Two-star general demoted after an a≠air
An Army major general has been stripped of his stars and forced out of the military after a 30-year military career because of a long extramarital affair and “swinger” lifestyle.
An Army spokesman said Maj. Gen. David Haight was demoted by three steps to the rank of lieutenant colonel, a steep and rare downgrade for a senior officer.
The demotion will cost him more than $40,000 in annual retirement pay, based on pay scales for a lieutenant colonel and a two-star general with 30 years in the Army. And it slams the door on what was once a promising career.
Army Secretary Eric Fanning approved the board’s recommendation and made the final decision. The spokesman was not authorized to discuss the matter, so he spoke anonymously.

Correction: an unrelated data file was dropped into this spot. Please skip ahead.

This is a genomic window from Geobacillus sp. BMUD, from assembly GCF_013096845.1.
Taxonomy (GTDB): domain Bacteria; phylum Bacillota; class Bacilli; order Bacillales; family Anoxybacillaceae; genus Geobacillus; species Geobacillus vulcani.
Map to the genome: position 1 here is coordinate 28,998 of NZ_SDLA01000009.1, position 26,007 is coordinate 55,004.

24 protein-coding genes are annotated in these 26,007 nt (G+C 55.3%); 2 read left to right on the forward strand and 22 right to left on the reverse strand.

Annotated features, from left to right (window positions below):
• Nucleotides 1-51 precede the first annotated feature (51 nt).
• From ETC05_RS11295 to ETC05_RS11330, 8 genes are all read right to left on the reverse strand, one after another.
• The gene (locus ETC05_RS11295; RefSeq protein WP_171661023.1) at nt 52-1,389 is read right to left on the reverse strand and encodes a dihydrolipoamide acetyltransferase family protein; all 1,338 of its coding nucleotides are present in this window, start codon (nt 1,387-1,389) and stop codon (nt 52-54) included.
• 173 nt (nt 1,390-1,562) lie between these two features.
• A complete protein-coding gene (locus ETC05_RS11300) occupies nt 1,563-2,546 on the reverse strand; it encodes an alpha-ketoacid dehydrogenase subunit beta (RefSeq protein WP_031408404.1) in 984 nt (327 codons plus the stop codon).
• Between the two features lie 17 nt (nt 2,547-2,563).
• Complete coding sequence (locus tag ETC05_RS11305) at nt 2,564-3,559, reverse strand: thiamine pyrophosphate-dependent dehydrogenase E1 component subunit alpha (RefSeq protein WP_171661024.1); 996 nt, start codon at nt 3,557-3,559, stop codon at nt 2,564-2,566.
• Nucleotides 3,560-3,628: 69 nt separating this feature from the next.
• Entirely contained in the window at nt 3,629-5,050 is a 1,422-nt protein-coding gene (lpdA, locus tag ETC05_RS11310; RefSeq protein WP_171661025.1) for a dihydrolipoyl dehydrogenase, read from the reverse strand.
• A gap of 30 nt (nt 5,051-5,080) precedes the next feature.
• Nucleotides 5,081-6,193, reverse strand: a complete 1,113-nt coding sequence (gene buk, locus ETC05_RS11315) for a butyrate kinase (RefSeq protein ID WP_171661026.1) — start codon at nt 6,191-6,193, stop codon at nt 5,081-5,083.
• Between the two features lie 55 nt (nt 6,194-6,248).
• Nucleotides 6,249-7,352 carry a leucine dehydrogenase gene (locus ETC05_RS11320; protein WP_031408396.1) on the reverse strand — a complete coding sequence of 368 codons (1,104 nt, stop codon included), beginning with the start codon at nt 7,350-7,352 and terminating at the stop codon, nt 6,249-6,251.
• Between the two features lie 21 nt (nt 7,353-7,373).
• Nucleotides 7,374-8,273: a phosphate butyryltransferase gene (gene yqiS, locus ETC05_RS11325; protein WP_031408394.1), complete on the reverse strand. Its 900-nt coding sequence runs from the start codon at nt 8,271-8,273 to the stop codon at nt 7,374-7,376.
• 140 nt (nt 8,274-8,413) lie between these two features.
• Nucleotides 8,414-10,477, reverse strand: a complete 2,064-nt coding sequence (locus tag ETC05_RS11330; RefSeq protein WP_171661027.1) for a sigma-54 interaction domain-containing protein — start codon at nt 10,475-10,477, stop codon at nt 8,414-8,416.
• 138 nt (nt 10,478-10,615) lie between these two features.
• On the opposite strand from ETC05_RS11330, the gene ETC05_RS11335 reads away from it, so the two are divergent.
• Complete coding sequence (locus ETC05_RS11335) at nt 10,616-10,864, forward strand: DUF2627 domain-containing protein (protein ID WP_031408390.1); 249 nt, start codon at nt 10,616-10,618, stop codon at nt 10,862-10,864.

An Army inspector general investigation concluded that Haight had an inappropriate sexual relationship with a woman who was not his wife, and that he misused government resources, including a cellphone and computer, for a “high volume” of personal calls and e-mails.
A demotion of three grades is unusual, and is based on Army regulations that require a three-member board to determine an officer’s retirement rank when the person has been found guilty of misconduct. The board had to decide whether Haight served satisfactorily in his current rank, and if not, he could be demoted to the last rank in which his service would be considered satisfactory.
The demotion suggests that the board concluded that Haight’s misconduct was serious enough to make retirement at the more senior grades impossible.
The investigation was triggered by anonymous complaints sent to then-Gen. Philip Breedlove, who was the top U.S. general for NATO, and to the Army and Defense Department inspectors general.